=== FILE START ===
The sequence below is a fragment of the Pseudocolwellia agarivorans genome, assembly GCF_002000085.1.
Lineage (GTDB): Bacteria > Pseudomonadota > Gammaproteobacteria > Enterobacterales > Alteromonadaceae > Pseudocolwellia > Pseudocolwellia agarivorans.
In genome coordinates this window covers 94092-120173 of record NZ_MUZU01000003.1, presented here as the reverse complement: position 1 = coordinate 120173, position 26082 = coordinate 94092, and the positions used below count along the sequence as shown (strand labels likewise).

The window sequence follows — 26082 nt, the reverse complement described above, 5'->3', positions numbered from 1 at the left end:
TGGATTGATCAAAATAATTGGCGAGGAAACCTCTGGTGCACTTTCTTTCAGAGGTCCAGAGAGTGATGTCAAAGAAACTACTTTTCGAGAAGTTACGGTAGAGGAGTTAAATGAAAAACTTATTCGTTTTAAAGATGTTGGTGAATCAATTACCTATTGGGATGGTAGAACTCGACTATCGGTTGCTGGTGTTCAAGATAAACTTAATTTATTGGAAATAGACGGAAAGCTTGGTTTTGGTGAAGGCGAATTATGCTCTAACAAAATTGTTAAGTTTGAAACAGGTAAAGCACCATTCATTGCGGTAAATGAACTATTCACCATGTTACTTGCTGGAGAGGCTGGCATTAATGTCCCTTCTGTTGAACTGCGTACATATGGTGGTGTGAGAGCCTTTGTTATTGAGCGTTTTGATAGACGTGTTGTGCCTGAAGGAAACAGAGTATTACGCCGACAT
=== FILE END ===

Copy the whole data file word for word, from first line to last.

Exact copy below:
The sequence below is a fragment of the Pseudocolwellia agarivorans genome, assembly GCF_002000085.1.
Lineage (GTDB): Bacteria > Pseudomonadota > Gammaproteobacteria > Enterobacterales > Alteromonadaceae > Pseudocolwellia > Pseudocolwellia agarivorans.
In genome coordinates this window covers 94092-120173 of record NZ_MUZU01000003.1, presented here as the reverse complement: position 1 = coordinate 120173, position 26082 = coordinate 94092, and the positions used below count along the sequence as shown (strand labels likewise).

The window sequence follows — 26082 nt, the reverse complement described above, 5'->3', positions numbered from 1 at the left end:
TGGATTGATCAAAATAATTGGCGAGGAAACCTCTGGTGCACTTTCTTTCAGAGGTCCAGAGAGTGATGTCAAAGAAACTACTTTTCGAGAAGTTACGGTAGAGGAGTTAAATGAAAAACTTATTCGTTTTAAAGATGTTGGTGAATCAATTACCTATTGGGATGGTAGAACTCGACTATCGGTTGCTGGTGTTCAAGATAAACTTAATTTATTGGAAATAGACGGAAAGCTTGGTTTTGGTGAAGGCGAATTATGCTCTAACAAAATTGTTAAGTTTGAAACAGGTAAAGCACCATTCATTGCGGTAAATGAACTATTCACCATGTTACTTGCTGGAGAGGCTGGCATTAATGTCCCTTCTGTTGAACTGCGTACATATGGTGGTGTGAGAGCCTTTGTTATTGAGCGTTTTGATAGACGTGTTGTGCCTGAAGGAAACAGAGTATTACGCCGACAT